In my bag I have a DMM for double-checking goofy readings.

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The two bare wires at the top of John's 'borrowed' picture connect to the neutral terminal and the ground of the tester.

Close inspection of the picture will reveal that it is upside down. The closest terminal to the lens is the ground, that makes the upper terminal neutral and the lowest terminal hot. This conclusion is supported by the fact that the uppermost neon bulb is fresh (rarely lit) and the bottom two bulbs have done the bulk of work over this testers existence.

Shorting the neutral to ground at this point will make no difference whatsoever. None of these tester even have light patterns for neutral to ground reversal, as far as the tester is concerned they are one and the same.

The description of the occurrence in the OP doesn't say anything about the tester being physically 'jarred' to correct the assumed short (which if it was hot to ground would burn through the wiring), so how was it self corrected?

Look at it again.

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The two bare wires at the top of John's 'borrowed' picture connect to the neutral terminal and the ground of the tester.

Close inspection of the picture will reveal that it is upside down. The closest terminal to the lens is the ground, that makes the upper terminal neutral and the lowest terminal hot. This conclusion is supported by the fact that the uppermost neon bulb is fresh (rarely lit) and the bottom two bulbs have done the bulk of work over this testers existence.

Shorting the neutral to ground at this point will make no difference whatsoever. None of these tester even have light patterns for neutral to ground reversal, as far as the tester is concerned they are one and the same.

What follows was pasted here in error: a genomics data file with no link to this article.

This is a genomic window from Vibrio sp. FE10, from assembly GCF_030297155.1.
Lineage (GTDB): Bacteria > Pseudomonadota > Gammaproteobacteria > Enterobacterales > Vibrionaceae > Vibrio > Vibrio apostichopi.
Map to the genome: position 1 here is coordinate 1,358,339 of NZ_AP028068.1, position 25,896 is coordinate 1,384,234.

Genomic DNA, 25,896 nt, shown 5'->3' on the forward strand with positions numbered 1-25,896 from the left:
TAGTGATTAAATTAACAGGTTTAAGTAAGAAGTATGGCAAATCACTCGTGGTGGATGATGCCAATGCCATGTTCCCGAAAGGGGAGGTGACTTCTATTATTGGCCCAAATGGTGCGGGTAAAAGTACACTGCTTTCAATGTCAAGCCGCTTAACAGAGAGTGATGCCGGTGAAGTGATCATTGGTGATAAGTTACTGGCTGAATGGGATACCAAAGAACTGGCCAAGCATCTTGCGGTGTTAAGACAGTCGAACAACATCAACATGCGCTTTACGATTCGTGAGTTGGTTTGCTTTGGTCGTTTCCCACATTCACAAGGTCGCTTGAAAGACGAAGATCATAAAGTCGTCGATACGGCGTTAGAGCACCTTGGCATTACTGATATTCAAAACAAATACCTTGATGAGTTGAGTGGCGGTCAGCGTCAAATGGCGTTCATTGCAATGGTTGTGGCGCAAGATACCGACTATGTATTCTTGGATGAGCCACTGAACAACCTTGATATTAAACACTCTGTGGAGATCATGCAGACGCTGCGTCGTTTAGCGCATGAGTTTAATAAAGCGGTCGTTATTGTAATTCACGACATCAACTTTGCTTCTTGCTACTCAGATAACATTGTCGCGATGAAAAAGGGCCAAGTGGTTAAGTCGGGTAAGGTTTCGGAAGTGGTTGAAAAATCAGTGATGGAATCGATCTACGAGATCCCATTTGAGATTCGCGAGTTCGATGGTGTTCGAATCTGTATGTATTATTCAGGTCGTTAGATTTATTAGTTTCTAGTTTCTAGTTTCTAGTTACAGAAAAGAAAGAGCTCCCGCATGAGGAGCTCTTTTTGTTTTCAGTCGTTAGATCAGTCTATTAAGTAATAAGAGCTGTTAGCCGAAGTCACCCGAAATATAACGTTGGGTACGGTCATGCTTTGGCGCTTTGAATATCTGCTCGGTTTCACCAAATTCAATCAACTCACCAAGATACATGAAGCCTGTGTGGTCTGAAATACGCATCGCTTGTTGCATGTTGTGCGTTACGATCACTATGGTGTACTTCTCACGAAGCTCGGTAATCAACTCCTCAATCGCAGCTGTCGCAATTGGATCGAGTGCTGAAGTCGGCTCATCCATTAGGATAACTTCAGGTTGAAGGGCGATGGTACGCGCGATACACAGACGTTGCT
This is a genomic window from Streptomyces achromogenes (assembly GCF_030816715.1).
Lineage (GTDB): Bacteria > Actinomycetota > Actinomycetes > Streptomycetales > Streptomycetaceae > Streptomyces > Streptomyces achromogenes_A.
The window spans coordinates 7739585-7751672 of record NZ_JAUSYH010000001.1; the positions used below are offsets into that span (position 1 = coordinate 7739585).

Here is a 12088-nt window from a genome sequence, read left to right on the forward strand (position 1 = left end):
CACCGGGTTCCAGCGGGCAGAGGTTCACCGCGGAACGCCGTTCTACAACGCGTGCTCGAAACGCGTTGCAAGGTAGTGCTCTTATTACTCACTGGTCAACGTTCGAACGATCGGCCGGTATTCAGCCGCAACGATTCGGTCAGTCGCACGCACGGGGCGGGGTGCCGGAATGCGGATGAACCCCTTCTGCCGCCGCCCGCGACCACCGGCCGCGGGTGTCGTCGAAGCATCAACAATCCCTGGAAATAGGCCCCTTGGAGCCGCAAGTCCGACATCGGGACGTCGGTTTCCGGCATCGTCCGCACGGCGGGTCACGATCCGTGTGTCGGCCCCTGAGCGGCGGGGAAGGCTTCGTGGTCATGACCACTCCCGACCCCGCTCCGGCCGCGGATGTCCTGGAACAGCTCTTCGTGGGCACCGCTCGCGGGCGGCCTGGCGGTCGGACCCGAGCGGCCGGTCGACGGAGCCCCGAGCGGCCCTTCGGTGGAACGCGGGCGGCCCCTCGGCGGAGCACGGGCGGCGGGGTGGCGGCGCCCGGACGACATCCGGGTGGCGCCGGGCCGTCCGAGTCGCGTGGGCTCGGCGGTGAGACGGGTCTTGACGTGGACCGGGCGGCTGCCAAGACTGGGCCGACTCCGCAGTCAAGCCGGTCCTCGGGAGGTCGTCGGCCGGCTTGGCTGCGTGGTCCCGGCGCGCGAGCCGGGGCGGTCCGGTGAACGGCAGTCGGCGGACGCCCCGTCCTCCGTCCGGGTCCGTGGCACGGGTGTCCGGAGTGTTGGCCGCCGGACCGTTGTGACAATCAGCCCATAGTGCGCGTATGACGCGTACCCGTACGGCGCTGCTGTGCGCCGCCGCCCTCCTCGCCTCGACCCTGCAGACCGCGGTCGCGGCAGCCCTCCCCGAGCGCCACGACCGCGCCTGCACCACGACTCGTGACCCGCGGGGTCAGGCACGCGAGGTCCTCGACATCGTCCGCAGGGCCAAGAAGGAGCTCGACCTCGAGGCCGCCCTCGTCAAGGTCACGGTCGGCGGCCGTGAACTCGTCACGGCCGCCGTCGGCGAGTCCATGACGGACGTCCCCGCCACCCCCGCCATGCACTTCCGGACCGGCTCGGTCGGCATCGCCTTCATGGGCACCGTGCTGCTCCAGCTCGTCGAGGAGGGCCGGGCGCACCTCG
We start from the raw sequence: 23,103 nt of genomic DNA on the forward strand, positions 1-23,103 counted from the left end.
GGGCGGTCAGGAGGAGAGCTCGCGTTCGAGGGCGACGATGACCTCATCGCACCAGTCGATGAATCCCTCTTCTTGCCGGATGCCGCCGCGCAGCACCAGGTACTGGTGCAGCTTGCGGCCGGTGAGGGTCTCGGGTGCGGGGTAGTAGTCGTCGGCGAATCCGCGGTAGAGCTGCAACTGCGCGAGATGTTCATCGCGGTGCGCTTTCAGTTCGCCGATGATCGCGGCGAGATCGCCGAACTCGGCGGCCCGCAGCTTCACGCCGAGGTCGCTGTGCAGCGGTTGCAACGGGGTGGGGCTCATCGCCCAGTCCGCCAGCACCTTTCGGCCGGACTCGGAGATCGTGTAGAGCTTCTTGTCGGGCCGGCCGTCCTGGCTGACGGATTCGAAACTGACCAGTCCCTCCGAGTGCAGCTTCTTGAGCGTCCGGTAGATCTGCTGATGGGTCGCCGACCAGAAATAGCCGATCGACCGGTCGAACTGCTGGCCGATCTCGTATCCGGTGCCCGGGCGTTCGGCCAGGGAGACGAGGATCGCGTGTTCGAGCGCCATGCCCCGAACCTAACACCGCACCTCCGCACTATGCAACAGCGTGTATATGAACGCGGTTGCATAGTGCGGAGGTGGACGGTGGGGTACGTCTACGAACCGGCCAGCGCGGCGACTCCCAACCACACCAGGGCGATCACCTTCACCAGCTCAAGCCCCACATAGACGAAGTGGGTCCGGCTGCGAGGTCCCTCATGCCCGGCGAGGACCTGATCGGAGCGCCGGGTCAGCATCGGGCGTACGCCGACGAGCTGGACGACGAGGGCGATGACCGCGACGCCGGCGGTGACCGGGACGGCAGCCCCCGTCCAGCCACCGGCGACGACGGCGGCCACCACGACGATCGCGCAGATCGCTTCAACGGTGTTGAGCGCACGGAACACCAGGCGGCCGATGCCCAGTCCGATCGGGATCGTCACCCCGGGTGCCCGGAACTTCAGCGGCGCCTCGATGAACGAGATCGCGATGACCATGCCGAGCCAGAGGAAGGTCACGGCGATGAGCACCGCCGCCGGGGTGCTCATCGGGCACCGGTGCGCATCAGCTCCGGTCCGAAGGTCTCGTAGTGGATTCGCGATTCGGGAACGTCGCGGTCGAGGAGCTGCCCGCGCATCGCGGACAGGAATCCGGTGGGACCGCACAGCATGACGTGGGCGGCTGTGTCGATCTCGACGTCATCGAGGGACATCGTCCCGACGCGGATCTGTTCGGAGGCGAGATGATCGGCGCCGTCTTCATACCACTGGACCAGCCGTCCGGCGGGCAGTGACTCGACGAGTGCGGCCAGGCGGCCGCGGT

The description of the occurrence in the OP doesn't say anything about the tester being physically 'jarred' to correct the assumed short (which if it was hot to ground would burn through the wiring), so how was it self corrected?

Look at it again.

You're probably right, but could be wrong. [:)]

If the wire from the red lamp (top of the pic) to the ground pin was broken off at the ground pin, the tester would appear to work normally on properly wired outlets. Then if that stray wire crossed over to one of the hot wires of the middle bulb during a test, some voltage would be drained off to the red light, maybe enough to light it while robbing the middle bulb. The resistors are there to prevent a dead short condition from burning the wire.

Just saying it is possible. Richard properly proved that the GFCI is screwed up, by trying another tester.

Why do we use these crappy testers in the first place? Well, gremlins tend to steal them, they are easily replaced, and handy to use.

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This "amused" me for a while today. I tripped an exterior receptacle with a GFCI tester and heard the click coming from the nearby interior. OK so far. Later, when I'm in that room, I find the GFCI contaminated with paint and had trouble resetting it. With a basic 3-light tester in place, I finally manage to get it to turn on, but find it indicating reverse polarity. . . .

This used to be quite common with older GFCI devices. We've had discussions about it in the past. With some of them, you could induce this condition by tripping the GFCI and then resetting it by pushing on only one side of the button or by only pushing the button partway in.

It seems like I used to get questions about it every few months. Now, with the newer GFCIs, it hardly ever seems to happen anymore.